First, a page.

DUPONT CIRCLE GALLERY showcases Abstract works + recycled materials

A gallery hallway featuring mixed media paintings and sculptures.

By Athena Naylor

This article was first published January 23, 2020 in The DC Line here.

Two exhibits on display this month at Dupont Circle’s Studio Gallery respond imaginatively to environmental themes, but the featured artists do so through wildly different approaches to aesthetic and ecological concerns.

The Jan. 3 receptions for Lois Kampinsky’s solo show On the Nature of Things and the group exhibition ReClaimed ReUsed RePurposed: Sustainable Art for the Planet were part of the new year’s inaugural First Friday Dupont event, a self-guided art walk around greater Dupont Circle that features stops at several galleries in the neighborhood. A closing reception is set for Saturday afternoon.

Titled after the only known work of the Roman poet Lucretius, On the Nature of Things posits that the natural world has been well-documented already but that, as Kampinsky says in her artist statement, “maybe it’s time to take a playful look, while [the natural world is] still here.” This sense of fun (though seemingly in the face of distress) manifests itself in the vibrant patterns in her paintings from the past few years, which comprise the majority of the exhibit.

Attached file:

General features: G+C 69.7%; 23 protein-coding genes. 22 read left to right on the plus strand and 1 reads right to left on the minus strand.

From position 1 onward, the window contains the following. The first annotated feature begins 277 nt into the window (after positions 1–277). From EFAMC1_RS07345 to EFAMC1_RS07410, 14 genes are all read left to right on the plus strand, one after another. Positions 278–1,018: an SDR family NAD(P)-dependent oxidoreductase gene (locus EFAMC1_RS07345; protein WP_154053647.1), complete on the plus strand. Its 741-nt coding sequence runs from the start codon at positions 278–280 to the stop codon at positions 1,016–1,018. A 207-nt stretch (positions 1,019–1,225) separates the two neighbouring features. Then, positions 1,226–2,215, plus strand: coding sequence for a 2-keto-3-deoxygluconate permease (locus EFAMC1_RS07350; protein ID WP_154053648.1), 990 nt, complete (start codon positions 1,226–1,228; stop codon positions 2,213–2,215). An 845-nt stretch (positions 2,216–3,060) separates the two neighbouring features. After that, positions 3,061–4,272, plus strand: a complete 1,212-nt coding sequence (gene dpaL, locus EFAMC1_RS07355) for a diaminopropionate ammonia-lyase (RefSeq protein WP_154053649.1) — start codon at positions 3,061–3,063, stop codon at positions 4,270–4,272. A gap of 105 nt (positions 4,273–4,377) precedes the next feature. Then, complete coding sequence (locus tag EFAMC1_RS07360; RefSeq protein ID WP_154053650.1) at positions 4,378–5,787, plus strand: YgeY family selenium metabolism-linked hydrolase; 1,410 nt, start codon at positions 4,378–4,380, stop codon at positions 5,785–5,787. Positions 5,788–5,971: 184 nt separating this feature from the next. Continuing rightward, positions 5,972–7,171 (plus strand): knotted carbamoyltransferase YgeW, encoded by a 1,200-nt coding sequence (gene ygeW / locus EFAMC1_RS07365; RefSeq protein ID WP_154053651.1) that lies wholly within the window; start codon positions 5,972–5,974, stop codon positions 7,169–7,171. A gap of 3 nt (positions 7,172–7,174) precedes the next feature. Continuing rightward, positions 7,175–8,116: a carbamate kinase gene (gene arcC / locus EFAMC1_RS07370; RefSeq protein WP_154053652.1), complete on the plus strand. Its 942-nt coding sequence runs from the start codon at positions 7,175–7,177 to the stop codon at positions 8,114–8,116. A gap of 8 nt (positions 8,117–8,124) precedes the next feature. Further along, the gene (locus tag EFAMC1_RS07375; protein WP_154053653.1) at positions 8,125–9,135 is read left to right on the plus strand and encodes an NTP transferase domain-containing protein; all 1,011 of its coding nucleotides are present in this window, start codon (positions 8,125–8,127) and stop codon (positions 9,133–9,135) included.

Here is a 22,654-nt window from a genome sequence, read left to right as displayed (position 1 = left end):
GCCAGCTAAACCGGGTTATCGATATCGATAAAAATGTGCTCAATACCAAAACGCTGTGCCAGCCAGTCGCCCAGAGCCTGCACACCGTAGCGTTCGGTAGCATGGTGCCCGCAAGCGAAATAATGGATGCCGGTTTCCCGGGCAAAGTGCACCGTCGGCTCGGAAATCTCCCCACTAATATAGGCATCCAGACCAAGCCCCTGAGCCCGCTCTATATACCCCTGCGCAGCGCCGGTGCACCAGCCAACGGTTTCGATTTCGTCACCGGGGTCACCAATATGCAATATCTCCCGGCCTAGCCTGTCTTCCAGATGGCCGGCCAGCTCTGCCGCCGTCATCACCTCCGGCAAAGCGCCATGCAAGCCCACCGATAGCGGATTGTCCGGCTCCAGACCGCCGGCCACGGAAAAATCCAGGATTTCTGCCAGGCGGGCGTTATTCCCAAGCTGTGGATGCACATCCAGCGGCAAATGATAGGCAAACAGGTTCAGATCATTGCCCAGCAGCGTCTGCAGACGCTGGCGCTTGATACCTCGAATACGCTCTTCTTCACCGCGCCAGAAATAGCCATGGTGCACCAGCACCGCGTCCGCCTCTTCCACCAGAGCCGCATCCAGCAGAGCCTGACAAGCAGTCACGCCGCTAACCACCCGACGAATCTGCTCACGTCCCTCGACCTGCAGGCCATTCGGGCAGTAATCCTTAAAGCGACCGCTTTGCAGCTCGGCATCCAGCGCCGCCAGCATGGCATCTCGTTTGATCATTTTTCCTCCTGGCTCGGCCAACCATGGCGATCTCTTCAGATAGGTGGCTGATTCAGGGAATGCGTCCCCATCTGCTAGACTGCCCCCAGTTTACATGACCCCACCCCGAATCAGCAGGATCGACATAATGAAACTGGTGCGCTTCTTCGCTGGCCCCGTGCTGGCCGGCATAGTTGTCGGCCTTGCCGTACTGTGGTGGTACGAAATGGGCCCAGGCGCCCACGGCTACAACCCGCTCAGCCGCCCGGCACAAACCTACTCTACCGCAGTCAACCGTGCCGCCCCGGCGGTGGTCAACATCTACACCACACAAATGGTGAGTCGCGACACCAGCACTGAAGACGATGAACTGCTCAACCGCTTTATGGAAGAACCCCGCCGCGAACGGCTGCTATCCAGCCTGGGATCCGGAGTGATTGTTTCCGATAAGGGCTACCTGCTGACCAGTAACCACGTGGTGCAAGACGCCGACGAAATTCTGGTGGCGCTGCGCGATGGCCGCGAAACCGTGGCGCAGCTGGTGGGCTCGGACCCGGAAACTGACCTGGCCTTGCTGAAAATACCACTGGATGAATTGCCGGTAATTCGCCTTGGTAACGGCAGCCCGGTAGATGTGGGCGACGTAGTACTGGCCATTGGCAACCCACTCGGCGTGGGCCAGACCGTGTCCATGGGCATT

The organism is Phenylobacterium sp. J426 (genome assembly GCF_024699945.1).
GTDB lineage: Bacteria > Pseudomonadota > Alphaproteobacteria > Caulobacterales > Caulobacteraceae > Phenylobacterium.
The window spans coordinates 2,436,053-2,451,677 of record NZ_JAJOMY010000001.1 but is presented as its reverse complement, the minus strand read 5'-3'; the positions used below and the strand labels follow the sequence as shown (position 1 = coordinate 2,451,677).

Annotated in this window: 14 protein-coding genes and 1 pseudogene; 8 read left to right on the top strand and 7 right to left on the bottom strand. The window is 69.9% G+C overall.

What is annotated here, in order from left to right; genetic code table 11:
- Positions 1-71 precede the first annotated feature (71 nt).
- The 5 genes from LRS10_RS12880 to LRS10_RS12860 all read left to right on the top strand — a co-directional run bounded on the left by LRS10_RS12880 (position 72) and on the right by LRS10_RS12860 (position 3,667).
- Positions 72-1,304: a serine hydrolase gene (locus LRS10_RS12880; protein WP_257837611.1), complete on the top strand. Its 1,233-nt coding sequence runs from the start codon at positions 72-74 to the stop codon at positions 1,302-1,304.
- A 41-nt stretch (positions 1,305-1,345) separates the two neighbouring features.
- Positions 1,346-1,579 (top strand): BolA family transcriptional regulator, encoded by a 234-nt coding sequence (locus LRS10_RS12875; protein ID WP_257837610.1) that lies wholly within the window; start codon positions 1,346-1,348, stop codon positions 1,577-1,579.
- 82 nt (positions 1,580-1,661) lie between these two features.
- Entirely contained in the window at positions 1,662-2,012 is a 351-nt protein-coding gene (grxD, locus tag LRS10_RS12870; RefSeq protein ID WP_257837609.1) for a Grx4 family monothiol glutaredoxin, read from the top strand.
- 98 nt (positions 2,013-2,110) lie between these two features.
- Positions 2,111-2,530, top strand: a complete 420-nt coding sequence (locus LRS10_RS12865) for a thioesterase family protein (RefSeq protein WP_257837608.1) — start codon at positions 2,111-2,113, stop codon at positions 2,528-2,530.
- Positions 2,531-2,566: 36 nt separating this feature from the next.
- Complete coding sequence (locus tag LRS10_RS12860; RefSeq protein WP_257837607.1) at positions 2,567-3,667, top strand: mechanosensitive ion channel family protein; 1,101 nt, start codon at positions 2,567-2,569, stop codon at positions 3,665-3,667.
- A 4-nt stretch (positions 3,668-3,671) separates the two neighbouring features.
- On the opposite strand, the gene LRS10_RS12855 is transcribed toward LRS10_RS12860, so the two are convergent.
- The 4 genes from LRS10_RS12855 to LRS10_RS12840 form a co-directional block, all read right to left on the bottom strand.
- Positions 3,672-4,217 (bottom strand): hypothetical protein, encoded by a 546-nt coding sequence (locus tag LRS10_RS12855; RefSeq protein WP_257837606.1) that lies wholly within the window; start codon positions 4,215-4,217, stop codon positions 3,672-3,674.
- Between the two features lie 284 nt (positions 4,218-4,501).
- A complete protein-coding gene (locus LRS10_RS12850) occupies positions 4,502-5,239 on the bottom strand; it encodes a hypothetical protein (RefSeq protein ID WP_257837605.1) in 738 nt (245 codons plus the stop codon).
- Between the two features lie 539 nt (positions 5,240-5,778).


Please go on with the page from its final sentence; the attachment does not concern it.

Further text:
Kampinsky’s strengths as an artist shine most in her abstract work. In her “Winglike” series of six 24-inch-by-19-inch gouache paintings, Kampinsky creates compositions that, though inspired by wings, ultimately read as non-representational. Interwoven streaks of color along with triangular shapes could just as easily remind viewers of plants, fish or geological forms. The natural world appears as a stepping-off point for Kampinsky’s more conspicuous artistic preoccupation, the visual relationships between shape and color.

Perhaps this is why her more literal portraits of animals do not feel quite as alive as her abstract paintings. In the large painting “Rabbit,” the flat profile of the titular animal is presented with little personality. The white and faint pale blues of the rabbit’s fur against the painting’s orange, twig-like background do not appeal as much as a color study as Kampinsky’s busier compositions. It is telling that the most visually interesting aspect of another large representational painting, “Bird on Nest,” is, in fact, the nest painted in abstract, tangled streaks of yellows, purples and greens. 

Representational subjects function best in Kampinsky’s paintings when animals are presented in large groups, like in her “Jungle Birds” series, where clusters of colorful birds fill up canvases and create a visual pattern. A similar effect occurs in the large canvas “Purple Flowers,” in which a cluster of flowers crowds the composition and appears almost alien nestled in an indistinct dark, moody atmosphere. Kampinsky’s large painting “Bugs” circles back to her self-proclaimed penchant for playfulness with a composition that situates the viewer at ground level among a tangle of vegetation rendered in neon colors and angular shapes. The titular animals peek out from the shadows, rendered in a nearly cartoonish way that leaves their classification uncertain — truly they can only be specified as “bugs.”